The first day of the highly anticipated Canada’s Cup international match race sailing competition was delayed due to lack of wind. Team Heritage of Macatawa Bay Yacht Club is defending the cup against Team Vincere, representing the Royal Canadian Yacht Club of Toronto, Canada. Heritage defeated Team Convexity of the Chicago Match Race Center last weekend in the Defender’s series by a final result of five wins and one loss.
At approximately 10:00am, the two competitors, race committee, race support boats, and approximately fifteen spectator boats left Holland harbor, heading to Lake Michigan in anticipation of the first day of the Canada’s Cup match race sailing competition. Canada’s Cup racing rules require a steady wind in a consistent direction with a minimum wind speed of 5-6 knots to initiate the pre-race sequence. When a late afternoon breeze failed to materialize, the Race Committee postponed racing until tomorrow.
Race officials moved up the start of racing tomorrow by 30 minutes to allow for the possibility additional racing. The first race is will now start tomorrow at 10:30am. Winds are forecast to be strong, bringing excellent racing conditions. Racers and spectators alike are anxious to get the competition underway.
The final racing results for the series will be posted on the Canada’s Cup website http://www.canadascup2011.us/ . Video clips of the event will also be available on http://www.canadascup2011.us/ .
About The Canada’s Cup
The 115-year-old Canada’s Cup is the most preeminent sailing trophy in the United States today, and shares more than looks with her better-known sister, America’s Cup. Both are named after the original racing yacht that first defended them – the Royal Canadian Yacht Club Canada won the inaugural match in 1896 on the waters of Lake Erie. Since then, 22 match races have been run with Canada winning nine and the United States winning 13. For more information about Canada’s Cup 2011, visit www.canadascup2011.us .
by Mary Devries
By Terri Hodgson
The Heart of It all
As an attractive destination for sailors and cruisers alike, Midland Harbour doesn’t really have to try hard to impress; the waters of Georgian Bay attract yachts of all sizes from all over the globe. With a history steeped in lumber and boat manufacturing, Midland Harbour today is an integral part of a thriving town, boasting the largest freshwater marina in the world amongst its offerings. The hometown of Sarah Burke, Glen Howard, Adam Dixon and David Onley to name a few, Midland is the heart of the North Simcoe area, the centre of the neighbouring Georgian Bay communities.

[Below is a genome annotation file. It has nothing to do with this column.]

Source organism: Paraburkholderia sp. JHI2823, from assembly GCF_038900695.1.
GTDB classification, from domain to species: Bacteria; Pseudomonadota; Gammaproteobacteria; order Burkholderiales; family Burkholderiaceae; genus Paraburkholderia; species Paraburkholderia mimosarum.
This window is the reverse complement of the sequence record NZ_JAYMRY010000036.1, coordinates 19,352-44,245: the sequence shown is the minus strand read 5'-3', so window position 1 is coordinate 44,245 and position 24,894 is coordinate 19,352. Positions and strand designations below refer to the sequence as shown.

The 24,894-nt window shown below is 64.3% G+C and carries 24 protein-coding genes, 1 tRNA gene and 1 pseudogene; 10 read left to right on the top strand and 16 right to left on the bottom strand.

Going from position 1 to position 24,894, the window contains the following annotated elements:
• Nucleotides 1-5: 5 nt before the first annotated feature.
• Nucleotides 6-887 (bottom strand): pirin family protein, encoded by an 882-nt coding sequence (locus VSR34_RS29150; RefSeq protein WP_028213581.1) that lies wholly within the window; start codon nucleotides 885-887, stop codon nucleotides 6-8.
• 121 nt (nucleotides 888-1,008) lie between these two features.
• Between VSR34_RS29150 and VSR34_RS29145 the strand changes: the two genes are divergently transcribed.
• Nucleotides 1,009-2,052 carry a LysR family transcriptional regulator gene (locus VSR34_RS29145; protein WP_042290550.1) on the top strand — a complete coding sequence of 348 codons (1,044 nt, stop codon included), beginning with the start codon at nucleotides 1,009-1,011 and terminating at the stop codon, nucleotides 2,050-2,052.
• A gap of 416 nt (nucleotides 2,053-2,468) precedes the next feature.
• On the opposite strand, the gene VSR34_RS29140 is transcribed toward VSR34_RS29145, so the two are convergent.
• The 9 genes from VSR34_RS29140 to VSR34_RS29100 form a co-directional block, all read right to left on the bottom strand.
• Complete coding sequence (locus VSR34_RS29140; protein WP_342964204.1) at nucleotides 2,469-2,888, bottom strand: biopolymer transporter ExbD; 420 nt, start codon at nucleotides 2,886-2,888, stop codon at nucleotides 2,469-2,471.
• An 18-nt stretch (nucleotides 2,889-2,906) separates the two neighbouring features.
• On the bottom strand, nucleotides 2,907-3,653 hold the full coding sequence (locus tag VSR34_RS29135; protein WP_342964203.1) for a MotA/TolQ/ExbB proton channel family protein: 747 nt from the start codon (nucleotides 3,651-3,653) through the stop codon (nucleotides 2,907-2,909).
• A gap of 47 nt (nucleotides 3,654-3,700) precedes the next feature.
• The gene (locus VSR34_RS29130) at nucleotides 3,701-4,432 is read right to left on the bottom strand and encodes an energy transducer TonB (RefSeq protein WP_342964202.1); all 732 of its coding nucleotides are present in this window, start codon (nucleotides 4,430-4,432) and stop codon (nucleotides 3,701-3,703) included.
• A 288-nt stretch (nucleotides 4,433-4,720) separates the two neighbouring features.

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In the heart of the Huronia wilderness, the Jesuits established the first French outpost outside of the area we now know as Quebec. It was called Sainte-Marie Among the Hurons in 1639. Wendake, “the land apart”, was the ancestral homeland of the Huron nation. The Wendat were a matrilineal society of skilled traders and farmers. They introduced the ‘three sisters’ (corn, beans and squash) to the French and taught them how to grow these crops in mounds. Sadly, the mission was to last only 10 years. With the Huron decimated by disease and rising tension of more frequent Iroquois attacks, the Jesuits burned the mission to the ground and moved all inhabitants to nearby Christian Island.
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Great performance in a versatile, modern design
For the Canadian Yachting readers who are not yet familiar with Beneteau’s broad range of power boat models, the Gran Turismo 35 may come as a bit of a surprise. Our test boat is a head-on competitor to the North American built express cruisers and the latest day boats that are coming on the market.
The GT35 has the style and amenities to match the best new designs in it’s size range, the stern drive power to deliver exhilarating high speed performance plus, it still adds in an overtone of Euro style.
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